An Arizona woman was killed after a self-driving Uber car struck her as she was crossing the street. Initial reports say that she crossed outside of a crosswalk, but that does not necessarily matter, as a human driver might very well have noticed her walking there and may have stopped in time. In light of the incident, Uber (at least temporarily) suspended the testing of its self-driving fleet.
There are three important takeaways from this horrible incident:
1. This was by all accounts a tragedy. It is just as tragic as any of the other nearly 37,500 crash-related deaths that occur every year in the United States;
2. Self-driving car engineers and developers need to learn from this incident; and
3. Recognizing how tragic it is when a human being is killed in a car accident, we need to speed up, not slow down, deployment of self-driving cars, and we need to do so in order to save more lives.
It is understandable that the first emotional reaction to this incident is to want to stop and re-evaluate whether we should be investing so much time, energy, and money into self-driving car fleets. At first glance, the question of whether we should let machines drive when they might kill pedestrians that a human driver would have avoided represents the real-life 21st century version of the classic philosophical “trolley dilemma” first proposed by Philippa Foot in 1967 and adapted by Judith Jarvis Thompson in 1985.
In the classic version of the problem, a runaway trolley car is bearing down the tracks towards a group of five people who cannot see or hear it coming. If you do nothing, they will all die. There is, however, a lever you could press, that would divert the train down a second set of tracks, where only one innocent bystander would perish. Should you pull the switch?
By analogy, we currently have a system that allows human drivers, with all of their ticks, quirks, bad habits and malfunctions, to operate massive heavy machinery at incredibly high speeds, a system that results in approximately 37,500 deaths a year in the U.S. In fact, the U.S. Transportation Department says that about 94 percent of fatal accidents are caused by human error.
On the flipside, there is potentially another way of doing things; we could continue the push to make the switch to fully autonomous vehicles. According to some reports, autonomous vehicles could eliminate up to 90 percent of fatalities. That equates to roughly 30,000 lives saved every single year, but of course, as in the classic trolley problem, while the overall number of people who are killed might be far less, the individuals themselves would be different, as the kinds of accidents would be different, and who are we to play God?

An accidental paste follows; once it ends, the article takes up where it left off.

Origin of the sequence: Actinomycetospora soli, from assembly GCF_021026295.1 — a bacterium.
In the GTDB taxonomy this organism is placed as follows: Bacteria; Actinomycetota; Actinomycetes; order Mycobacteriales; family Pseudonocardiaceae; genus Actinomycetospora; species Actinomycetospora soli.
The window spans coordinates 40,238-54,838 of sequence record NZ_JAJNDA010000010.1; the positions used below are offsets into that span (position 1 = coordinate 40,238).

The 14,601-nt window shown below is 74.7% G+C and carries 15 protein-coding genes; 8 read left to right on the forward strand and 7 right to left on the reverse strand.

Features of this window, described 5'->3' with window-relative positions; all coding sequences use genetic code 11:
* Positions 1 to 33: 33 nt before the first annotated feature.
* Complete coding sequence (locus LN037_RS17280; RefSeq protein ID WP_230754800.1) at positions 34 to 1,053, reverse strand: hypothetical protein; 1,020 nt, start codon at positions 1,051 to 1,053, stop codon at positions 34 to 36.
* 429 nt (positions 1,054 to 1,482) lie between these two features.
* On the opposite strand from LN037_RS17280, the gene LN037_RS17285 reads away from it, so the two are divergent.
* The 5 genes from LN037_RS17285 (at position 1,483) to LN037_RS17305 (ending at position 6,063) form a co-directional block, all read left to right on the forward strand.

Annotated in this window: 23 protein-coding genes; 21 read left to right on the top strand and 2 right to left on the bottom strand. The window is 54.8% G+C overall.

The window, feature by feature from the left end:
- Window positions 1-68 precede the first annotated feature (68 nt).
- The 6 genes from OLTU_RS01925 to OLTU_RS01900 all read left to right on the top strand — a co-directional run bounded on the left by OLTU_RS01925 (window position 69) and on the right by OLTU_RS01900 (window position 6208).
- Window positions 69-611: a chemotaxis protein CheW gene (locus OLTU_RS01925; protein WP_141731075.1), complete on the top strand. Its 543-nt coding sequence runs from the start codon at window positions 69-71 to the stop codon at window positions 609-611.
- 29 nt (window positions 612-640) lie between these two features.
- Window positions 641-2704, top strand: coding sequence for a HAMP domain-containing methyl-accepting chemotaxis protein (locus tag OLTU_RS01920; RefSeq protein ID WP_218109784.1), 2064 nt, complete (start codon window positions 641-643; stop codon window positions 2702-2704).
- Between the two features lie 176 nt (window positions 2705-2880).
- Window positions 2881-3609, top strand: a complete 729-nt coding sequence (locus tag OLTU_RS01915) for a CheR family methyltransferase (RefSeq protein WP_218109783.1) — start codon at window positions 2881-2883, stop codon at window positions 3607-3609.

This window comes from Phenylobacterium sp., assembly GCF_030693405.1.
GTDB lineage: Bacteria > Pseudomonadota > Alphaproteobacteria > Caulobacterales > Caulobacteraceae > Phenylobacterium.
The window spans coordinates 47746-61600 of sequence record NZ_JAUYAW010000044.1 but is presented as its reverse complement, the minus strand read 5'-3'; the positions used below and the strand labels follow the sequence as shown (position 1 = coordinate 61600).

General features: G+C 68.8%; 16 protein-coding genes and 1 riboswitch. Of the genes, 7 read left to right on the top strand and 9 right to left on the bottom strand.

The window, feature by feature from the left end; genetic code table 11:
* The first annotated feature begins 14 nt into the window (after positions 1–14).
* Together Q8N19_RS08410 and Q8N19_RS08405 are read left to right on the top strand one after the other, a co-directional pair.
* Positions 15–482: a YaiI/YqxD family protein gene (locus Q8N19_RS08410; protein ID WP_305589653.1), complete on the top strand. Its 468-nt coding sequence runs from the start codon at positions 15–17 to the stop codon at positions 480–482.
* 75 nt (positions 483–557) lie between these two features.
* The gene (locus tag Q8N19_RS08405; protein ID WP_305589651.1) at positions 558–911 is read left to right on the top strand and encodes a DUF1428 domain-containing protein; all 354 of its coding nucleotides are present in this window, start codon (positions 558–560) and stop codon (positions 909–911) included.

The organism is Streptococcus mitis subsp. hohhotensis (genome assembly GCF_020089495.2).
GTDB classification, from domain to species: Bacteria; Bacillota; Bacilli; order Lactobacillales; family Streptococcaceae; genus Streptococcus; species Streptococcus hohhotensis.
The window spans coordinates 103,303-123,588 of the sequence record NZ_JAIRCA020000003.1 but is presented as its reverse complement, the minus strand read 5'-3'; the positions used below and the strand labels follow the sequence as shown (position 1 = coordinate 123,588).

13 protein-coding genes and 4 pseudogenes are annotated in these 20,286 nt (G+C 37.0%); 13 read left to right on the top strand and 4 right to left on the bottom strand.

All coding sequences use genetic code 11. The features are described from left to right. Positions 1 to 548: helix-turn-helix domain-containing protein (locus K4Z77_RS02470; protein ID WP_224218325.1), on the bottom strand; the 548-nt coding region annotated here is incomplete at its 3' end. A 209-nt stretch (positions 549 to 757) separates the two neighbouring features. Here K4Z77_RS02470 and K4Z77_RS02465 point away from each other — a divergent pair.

There is of course, no one right answer to this conundrum, and moral and ethical value judgments on the value of human lives play a central role in whether or not to throw that switch — or in our case, to make the switch to more, not less, autonomous vehicle development. But at second glance, our case offers two very important reasons to go ahead and continue with the driverless rollout without any of the trolley’s moral quandaries.
The truth is that when it comes to preventing future accidents, the allegorical train is not already barreling towards the people, and there are no identifiable individuals on either set of tracks. What we are looking at is a far simpler problem; if given the chance to save a lot of people or a smaller number of people, we should opt to save a lot.
Also, unlike in the trolley problem, there is no guarantee that any one person would ever have to die. While fatality rates with human drivers are actually going up, and humans are unlikely to develop new abilities, autonomous vehicles are constantly learning and updating and becoming better drivers overall. Of course, the chances are high that more freak accidents will occur, but making the switch, unlike pulling the switch, does not necessarily result in any loss.
That is why we should, as a nation, take a moment to grieve this tragic loss of life, because every innocent person that dies in a car crash deserves a better fate. We can also take the time to ask if any particular self-driving car or fleet is ready for deployment — perhaps a Google car might not have made this same mistake? Certainly, there must be some criteria by which we decide which cars are ready for the road.
The point is simply that we should not put the idea on hold because of even a glaring setback. Instead, in this person’s honor and in honor of all of the lives that have been lost to human driving, we should move forward and continue developing the criteria and technology that will save millions of innocent people.
Mark Goldfeder is a senior lecturer at Emory University School of Law and Spruill Family Senior Fellow at Emory’s Center for the Study of Law and Religion.